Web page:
US initial jobless claims exceed six million. The US Labour Department reported an increase of more than six million people who filed for unemployment benefits in the week of March 27. Economists had forecast a figure of between four to five million claims as several states adopted strict coronavirus-related restrictions that limited business activity throughout the country. Some economists had predicted that the jobless claims figure would reach as high as nine million. The latest surge in jobless claims means that the employment rate may have fallen by more than six percentage points in the last two weeks alone and the April unemployment rate could hit ten percent.
German unemployment rises marginally in March. German unemployment was largely stable in March, before strict containment measures on business and movement of people brought about thousands of shutdowns in Europe’s largest economy. The number of people out of work rose by just 1,000, significantly less than economists expected. The unemployment rate remained unchanged at five percent during the month. The rate was forecast to rise to 5.1 percent. Germany’s federal labour agency cautioned that the report does not reflect the full impact of the covid-19 crisis as it is based on data available through March 12. With large parts of the economy in lockdown, unemployment is likely to have risen more.
UK house price growth fastest since early 2018: Nationwide. Data published by the Nationwide Building Society showed on Thursday that UK house prices grew at the fastest rate in more than two years in March before the coronavirus pandemic struck the British economy. House prices rose by three percent last month just before the coronavirus outbreak hit. But the mortgage lender warned that housing market activity is “grinding to a halt” as the coronavirus lockdown precludes potential buyers and sellers from viewing properties. Banks have also withdrawn mortgages or made it tougher to secure mortgages, further dampening house prices. In the first quarter of this year, house prices gained 1.3 percent sequentially, taking the annual growth rate to 2.5 percent.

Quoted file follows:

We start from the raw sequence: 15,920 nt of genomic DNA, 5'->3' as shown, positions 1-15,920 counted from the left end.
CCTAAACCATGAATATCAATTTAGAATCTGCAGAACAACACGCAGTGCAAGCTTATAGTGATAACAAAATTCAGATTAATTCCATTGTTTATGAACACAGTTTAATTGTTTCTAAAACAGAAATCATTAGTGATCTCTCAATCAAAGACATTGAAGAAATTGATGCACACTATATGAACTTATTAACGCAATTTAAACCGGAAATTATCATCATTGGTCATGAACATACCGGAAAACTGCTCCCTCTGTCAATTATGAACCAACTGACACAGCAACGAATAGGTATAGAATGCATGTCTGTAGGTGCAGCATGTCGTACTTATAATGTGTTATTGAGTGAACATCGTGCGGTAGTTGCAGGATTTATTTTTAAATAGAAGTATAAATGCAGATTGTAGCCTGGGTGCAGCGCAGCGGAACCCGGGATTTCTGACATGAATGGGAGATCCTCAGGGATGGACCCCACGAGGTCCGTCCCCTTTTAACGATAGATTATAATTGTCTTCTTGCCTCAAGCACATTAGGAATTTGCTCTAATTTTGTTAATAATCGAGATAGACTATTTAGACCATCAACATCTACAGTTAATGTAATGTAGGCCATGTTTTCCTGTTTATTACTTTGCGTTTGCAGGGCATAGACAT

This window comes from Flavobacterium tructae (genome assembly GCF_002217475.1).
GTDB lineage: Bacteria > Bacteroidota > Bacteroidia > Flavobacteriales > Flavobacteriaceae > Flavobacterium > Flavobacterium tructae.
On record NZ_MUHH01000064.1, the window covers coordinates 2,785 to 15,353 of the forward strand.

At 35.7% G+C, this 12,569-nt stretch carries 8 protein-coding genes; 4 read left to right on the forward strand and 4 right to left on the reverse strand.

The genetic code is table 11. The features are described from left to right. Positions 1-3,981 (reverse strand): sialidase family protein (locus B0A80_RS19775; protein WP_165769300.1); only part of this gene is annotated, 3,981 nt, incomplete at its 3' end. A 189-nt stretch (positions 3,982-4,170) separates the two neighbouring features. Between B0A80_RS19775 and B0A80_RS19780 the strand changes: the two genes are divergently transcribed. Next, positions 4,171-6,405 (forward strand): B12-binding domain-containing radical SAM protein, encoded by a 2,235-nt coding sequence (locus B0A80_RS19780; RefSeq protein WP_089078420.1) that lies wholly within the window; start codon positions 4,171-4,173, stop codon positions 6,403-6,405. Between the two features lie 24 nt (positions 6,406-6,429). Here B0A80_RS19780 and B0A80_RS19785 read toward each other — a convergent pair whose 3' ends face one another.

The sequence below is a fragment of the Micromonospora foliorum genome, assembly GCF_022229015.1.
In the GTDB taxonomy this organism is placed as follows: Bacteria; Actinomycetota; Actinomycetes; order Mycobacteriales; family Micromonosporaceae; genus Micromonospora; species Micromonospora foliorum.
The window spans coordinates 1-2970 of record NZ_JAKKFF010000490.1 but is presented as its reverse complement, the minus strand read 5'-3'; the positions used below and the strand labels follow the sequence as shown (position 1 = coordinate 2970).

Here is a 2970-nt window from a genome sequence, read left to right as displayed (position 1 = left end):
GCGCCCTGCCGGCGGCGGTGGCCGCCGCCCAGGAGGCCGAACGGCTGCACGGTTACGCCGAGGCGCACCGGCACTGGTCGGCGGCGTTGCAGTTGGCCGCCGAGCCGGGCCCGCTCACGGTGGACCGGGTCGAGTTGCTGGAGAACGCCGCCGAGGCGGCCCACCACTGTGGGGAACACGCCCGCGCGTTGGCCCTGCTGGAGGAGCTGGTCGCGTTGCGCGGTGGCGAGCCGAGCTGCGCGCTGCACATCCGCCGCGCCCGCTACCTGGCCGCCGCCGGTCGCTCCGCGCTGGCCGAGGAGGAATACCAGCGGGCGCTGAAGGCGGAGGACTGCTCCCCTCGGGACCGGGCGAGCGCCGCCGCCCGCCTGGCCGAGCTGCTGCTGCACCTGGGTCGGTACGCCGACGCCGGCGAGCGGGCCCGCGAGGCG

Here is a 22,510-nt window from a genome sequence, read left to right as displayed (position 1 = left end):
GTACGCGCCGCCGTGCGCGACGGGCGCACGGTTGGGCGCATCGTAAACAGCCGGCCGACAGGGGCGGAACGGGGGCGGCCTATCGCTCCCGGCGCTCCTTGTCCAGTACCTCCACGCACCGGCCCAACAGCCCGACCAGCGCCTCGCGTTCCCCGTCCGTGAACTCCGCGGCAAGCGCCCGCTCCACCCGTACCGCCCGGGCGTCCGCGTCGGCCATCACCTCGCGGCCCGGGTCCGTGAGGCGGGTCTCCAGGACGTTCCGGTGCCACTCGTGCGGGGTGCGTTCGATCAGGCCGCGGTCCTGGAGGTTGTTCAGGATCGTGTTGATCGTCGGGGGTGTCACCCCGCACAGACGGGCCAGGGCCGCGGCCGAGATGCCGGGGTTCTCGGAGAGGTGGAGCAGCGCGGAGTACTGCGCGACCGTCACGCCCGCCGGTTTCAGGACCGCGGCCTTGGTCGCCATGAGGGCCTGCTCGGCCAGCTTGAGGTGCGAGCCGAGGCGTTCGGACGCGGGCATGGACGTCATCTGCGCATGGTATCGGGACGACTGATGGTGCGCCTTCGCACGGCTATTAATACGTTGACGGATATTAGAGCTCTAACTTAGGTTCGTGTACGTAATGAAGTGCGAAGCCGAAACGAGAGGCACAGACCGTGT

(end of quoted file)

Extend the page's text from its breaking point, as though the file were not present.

India manufacturing “relatively sheltered” from coronavirus pandemic. India's manufacturing sector growth slowed in March due to a softer rise in output and new business amid the global coronavirus pandemic, a survey from IHS Markit showed this week. The headline seasonally-adjusted manufacturing PMI, fell to 51.8 in March from 54.5 in February. The reading signalled the slowest expansion since November 2019. New export business declined at the fastest rate since 2013 amid widespread lockdowns. "The Indian manufacturing sector remained relatively sheltered from the negative impact of the global coronavirus outbreak in March, however, there were pockets of disruption and a clear onset of fear among firms," said Eliot Kerr, Economist at IHS Markit.
China manufacturing expanded slightly in March. China's Caixin/Markit manufacturing Purchasing Managers’ Index, or PMI, rebounded nearly 10 points to 50.1 in March, up from the record low of 40.3 in February. The reading, which is above the 50 level that separates expansion from contraction, was the largest monthly increase in the survey’s 16-year history. Output showed a modest return to growth but a sustained fall in new business inflows suggesting that further growth in output could be limited in the coming months and largely confined to processing backlogs.
Australia likely to see “very material” contraction: RBA minutes. Australia is set to undergo a “very material contraction” over the first half of the year, the minutes of the March 18 emergency monetary policy meeting of the Reserve Bank of Australia showed. After that meeting, the central bank unveiled a quantitative easing (bond-buying) programme. However, the minutes showed that members agreed that the cash rate was now at its effective lower bound and that policymakers had “no appetite” for negative interest rates, implying further cuts were not on the cards.